3. Charlo vs Castaño II Winner: Having shared the ring with the likes of Porter, Golovkin, Spence and Crawford – and had metal plates inserted into his face compliments of two of them – Brook has earned the right to pick and choose his opponents. He’s scaled the heights, endured the lows, and is coming off a spectacular win over his most bitter rival. If he wants to sail off into the sunset, no-one will blame him. Ditto if he wants to face Eubank or Benn purely to shut them up and add a few million to the retirement fund.

Charlo and Castano battled to a draw last July.

But if he longs to reach true glory one last time, the high-stakes option is the winner of the upcoming junior middleweight rematch between Jermell Charlo and Brian Castaño. The victor will be only the seventh man in boxing’s four-belt era to simultaneously hold the WBA, WBC, IBF and WBO titles, following Hopkins, Jermain Taylor, Usyk, Crawford, Josh Taylor and Canelo. Quite a carrot for Brook to ponder.

Having handed Khan a drubbing in an exciting pay-per-view event, Brook’s popularity is at an all-time high. An audacious bid for titles in a second weight class would certainly stir the public’s imagination. Charlo and Castaño are excellent but beatable, and Brook may fancy his chances at 154. Retiring after a win over Khan would be nice, but checking out after mopping up all four belts would be even more satisfying.

4. Liam Smith: “Beefy” doesn’t have the name value of a Eubank Jr or Conor Benn, but unlike that pair, the Brit presents no obstacles in terms of weight, having operated at 154 pounds for several years. The former WBO champion guarantees action and has recently breathed fresh life into his career by knocking out cross-town rival Anthony Fowler.

Smith battlling Canelo in 2016.

Clearly, Smith is down the pecking order and it would be a curious choice if Brook selects him to be his next foe. But stranger things have happened. In the back of his mind, Brook may prefer to risk a loss to Liam Smith, who has at least been a world champion, than go out on a defeat to Eubank Jr or the younger Benn.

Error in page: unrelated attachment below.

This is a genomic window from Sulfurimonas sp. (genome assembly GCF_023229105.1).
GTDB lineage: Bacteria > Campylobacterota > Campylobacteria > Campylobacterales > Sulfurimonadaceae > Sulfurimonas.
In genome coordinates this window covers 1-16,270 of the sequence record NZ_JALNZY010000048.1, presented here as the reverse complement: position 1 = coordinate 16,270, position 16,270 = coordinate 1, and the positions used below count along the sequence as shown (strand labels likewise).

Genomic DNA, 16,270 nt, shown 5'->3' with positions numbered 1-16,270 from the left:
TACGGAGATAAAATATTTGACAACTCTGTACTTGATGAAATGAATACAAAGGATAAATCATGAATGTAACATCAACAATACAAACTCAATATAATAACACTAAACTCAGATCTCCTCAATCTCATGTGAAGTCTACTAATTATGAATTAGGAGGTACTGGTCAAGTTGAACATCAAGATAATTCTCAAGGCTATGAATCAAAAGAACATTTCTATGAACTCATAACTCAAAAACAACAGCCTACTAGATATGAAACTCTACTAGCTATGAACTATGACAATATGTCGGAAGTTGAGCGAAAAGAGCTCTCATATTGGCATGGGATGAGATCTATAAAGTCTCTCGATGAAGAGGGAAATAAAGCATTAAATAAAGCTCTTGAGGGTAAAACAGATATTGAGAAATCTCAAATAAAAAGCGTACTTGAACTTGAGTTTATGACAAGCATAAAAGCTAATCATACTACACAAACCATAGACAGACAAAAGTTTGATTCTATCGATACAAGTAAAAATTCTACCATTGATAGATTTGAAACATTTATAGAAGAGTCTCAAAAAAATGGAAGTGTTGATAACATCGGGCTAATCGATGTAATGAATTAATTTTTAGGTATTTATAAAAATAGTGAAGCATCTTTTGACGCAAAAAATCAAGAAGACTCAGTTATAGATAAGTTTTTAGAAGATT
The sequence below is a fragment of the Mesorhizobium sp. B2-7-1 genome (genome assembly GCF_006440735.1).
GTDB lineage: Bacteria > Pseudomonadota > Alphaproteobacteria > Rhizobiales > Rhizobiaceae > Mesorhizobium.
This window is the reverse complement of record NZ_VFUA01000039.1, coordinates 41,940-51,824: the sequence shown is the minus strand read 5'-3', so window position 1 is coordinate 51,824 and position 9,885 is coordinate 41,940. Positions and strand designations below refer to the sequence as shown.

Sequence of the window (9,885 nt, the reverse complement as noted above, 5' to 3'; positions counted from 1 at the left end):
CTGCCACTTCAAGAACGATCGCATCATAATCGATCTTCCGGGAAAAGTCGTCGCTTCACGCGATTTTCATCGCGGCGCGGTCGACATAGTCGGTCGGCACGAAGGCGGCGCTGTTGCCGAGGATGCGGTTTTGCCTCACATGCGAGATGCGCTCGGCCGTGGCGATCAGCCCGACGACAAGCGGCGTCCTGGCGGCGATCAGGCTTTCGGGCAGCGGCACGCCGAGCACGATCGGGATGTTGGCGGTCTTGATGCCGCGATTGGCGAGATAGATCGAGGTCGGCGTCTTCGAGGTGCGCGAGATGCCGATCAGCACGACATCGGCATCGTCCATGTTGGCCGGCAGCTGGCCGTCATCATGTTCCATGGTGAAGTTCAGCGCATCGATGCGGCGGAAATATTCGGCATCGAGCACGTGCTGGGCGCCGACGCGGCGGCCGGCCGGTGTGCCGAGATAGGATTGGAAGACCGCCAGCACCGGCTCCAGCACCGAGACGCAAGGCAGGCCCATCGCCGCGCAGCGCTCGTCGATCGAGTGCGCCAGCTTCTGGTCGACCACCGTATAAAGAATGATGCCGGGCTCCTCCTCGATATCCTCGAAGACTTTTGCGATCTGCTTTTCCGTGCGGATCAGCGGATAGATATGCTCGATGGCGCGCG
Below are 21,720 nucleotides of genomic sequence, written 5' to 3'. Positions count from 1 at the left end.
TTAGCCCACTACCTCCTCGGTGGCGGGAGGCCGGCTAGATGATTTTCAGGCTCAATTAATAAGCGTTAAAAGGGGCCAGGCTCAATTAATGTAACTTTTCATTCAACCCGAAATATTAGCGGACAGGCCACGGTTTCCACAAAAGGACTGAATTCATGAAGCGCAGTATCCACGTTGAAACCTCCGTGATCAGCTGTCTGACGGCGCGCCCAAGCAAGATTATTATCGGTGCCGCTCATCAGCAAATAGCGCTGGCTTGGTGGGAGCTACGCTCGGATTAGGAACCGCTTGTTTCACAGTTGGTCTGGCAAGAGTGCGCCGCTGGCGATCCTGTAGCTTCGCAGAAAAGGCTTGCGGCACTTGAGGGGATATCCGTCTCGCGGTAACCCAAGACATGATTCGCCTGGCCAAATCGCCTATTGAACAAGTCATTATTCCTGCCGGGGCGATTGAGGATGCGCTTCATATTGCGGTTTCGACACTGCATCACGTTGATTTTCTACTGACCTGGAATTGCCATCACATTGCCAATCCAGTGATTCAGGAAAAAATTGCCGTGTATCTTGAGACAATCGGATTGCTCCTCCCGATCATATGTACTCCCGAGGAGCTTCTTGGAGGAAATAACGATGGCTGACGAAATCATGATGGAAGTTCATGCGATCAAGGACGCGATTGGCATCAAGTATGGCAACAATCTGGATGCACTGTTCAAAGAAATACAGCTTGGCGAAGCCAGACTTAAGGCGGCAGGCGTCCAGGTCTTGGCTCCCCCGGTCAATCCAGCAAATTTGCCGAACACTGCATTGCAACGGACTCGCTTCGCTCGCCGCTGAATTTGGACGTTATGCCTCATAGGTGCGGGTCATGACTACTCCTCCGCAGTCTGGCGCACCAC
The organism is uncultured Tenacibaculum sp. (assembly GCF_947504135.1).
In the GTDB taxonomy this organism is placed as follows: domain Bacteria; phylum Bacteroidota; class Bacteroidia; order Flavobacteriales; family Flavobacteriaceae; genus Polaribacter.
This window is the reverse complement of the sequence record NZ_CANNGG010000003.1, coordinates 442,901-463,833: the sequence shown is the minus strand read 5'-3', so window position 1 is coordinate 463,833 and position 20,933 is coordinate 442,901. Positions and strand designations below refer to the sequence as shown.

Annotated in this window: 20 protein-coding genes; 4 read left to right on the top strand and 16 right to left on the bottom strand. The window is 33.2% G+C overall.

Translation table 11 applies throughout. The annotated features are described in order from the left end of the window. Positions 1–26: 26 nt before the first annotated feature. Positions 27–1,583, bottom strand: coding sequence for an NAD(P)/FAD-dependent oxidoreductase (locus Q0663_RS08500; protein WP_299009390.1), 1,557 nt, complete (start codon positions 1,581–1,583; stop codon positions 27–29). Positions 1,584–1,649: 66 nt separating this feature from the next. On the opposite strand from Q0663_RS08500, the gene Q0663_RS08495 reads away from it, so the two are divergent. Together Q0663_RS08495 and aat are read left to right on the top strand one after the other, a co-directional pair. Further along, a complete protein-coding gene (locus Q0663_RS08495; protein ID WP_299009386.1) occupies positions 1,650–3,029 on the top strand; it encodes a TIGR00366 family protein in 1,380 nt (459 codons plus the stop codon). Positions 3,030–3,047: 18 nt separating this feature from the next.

5. Errol Spence Jr:  The most devastating night of Brook’s career remains his defeat to Errol Spence Jr at Bramall Lane football ground in 2017. Fresh off a maiden defeat to Golovkin at middleweight, Brook returned to welter to defend his IBF title against a heralded American who exuded assurance throughout the build-up. In a hotly-contested firefight, Brook suffered yet another savage eye injury and was counted out in round eleven after taking a knee.

Many accused Brook of quitting that night, and such remarks must have injured the fallen champion’s pride. That he bounced back to challenge another pound-for-pound great in Terence Crawford, before beating Khan, speaks volumes. In any case, five years after their first meeting Brook could be tempted to launch a revenge mission. Spence has fought just once since losing control of his Ferrari 488 Spider in Dallas in 2019, and though he faces Manny Pacquiao conqueror Yordenis Ugas in an April unification, Brook might reasonably consider his old foe damaged goods.

Spence battered Brook at Bramall Lane.

There are some stumbling blocks to this one too, of course: Spence is a career welter and Brook would have to hit the 147 pound limit to challenge for the three belts (providing the American beats Ugas). Spence, meanwhile, gains nothing by meeting Brook at a higher weight. File this one in the “unlikely” category.

Well, that’s about the sum of it. Kell Brook is a fighter coming off a huge win and now with a multitude of enviably lucrative options at his disposal. Given how formidable he looked against Khan, I would personally like to see him roll the dice against the Charlo vs Castaño victor, though the build-up to a Brook vs Eubank showdown would be loads of fun, and the bout itself action-packed. Nothing else to do but kick back and wait to see what “Special K” does next.              — Ronnie McCluskey